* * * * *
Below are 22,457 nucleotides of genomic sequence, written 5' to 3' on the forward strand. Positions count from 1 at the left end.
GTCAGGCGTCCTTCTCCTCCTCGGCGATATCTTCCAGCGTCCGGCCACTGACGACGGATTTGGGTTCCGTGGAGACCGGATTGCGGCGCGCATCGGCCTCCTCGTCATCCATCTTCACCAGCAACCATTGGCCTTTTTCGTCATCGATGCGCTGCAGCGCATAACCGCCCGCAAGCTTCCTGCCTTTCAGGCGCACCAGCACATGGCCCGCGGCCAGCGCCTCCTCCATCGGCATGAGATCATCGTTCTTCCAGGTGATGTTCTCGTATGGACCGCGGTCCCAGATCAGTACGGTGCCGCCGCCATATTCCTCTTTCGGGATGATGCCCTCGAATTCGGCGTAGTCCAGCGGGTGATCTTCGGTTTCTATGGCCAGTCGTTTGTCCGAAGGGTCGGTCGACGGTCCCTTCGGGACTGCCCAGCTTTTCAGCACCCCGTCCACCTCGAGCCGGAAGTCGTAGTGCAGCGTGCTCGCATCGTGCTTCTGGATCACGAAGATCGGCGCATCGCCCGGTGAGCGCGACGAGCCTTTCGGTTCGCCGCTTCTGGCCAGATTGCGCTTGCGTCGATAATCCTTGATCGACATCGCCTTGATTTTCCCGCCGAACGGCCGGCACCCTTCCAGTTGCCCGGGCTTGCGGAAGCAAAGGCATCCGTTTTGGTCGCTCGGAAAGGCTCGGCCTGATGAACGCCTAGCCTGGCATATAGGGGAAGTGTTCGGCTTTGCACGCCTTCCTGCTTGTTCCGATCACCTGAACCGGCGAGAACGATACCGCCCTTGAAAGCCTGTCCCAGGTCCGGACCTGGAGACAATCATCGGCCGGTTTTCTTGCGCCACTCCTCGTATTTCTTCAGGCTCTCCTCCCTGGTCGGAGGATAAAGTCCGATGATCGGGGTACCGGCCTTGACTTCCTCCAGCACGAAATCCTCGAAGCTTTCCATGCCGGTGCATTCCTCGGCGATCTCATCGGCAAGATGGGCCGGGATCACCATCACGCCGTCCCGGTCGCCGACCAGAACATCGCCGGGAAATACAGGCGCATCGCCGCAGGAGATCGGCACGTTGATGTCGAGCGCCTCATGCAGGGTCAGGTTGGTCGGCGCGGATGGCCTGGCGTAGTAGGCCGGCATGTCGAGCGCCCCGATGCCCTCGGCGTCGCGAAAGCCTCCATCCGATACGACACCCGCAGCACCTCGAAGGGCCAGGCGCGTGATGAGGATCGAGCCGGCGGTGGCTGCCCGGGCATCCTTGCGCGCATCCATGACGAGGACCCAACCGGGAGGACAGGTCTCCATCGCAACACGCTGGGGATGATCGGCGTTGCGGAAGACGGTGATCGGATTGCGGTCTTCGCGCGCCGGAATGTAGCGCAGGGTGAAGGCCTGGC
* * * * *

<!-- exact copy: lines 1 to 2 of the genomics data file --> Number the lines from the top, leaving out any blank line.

Below are 22,457 nucleotides of genomic sequence, written 5' to 3' on the forward strand. Positions count from 1 at the left end.
GTCAGGCGTCCTTCTCCTCCTCGGCGATATCTTCCAGCGTCCGGCCACTGACGACGGATTTGGGTTCCGTGGAGACCGGATTGCGGCGCGCATCGGCCTCCTCGTCATCCATCTTCACCAGCAACCATTGGCCTTTTTCGTCATCGATGCGCTGCAGCGCATAACCGCCCGCAAGCTTCCTGCCTTTCAGGCGCACCAGCACATGGCCCGCGGCCAGCGCCTCCTCCATCGGCATGAGATCATCGTTCTTCCAGGTGATGTTCTCGTATGGACCGCGGTCCCAGATCAGTACGGTGCCGCCGCCATATTCCTCTTTCGGGATGATGCCCTCGAATTCGGCGTAGTCCAGCGGGTGATCTTCGGTTTCTATGGCCAGTCGTTTGTCCGAAGGGTCGGTCGACGGTCCCTTCGGGACTGCCCAGCTTTTCAGCACCCCGTCCACCTCGAGCCGGAAGTCGTAGTGCAGCGTGCTCGCATCGTGCTTCTGGATCACGAAGATCGGCGCATCGCCCGGTGAGCGCGACGAGCCTTTCGGTTCGCCGCTTCTGGCCAGATTGCGCTTGCGTCGATAATCCTTGATCGACATCGCCTTGATTTTCCCGCCGAACGGCCGGCACCCTTCCAGTTGCCCGGGCTTGCGGAAGCAAAGGCATCCGTTTTGGTCGCTCGGAAAGGCTCGGCCTGATGAACGCCTAGCCTGGCATATAGGGGAAGTGTTCGGCTTTGCACGCCTTCCTGCTTGTTCCGATCACCTGAACCGGCGAGAACGATACCGCCCTTGAAAGCCTGTCCCAGGTCCGGACCTGGAGACAATCATCGGCCGGTTTTCTTGCGCCACTCCTCGTATTTCTTCAGGCTCTCCTCCCTGGTCGGAGGATAAAGTCCGATGATCGGGGTACCGGCCTTGACTTCCTCCAGCACGAAATCCTCGAAGCTTTCCATGCCGGTGCATTCCTCGGCGATCTCATCGGCAAGATGGGCCGGGATCACCATCACGCCGTCCCGGTCGCCGACCAGAACATCGCCGGGAAATACAGGCGCATCGCCGCAGGAGATCGGCACGTTGATGTCGAGCGCCTCATGCAGGGTCAGGTTGGTCGGCGCGGATGGCCTGGCGTAGTAGGCCGGCATGTCGAGCGCCCCGATGCCCTCGGCGTCGCGAAAGCCTCCATCCGATACGACACCCGCAGCACCTCGAAGGGCCAGGCGCGTGATGAGGATCGAGCCGGCGGTGGCTGCCCGGGCATCCTTGCGCGCATCCATGACGAGGACCCAACCGGGAGGACAGGTCTCCATCGCAACACGCTGGGGATGATCGGCGTTGCGGAAGACGGTGATCGGATTGCGGTCTTCGCGCGCCGGAATGTAGCGCAGGGTGAAGGCCTGGC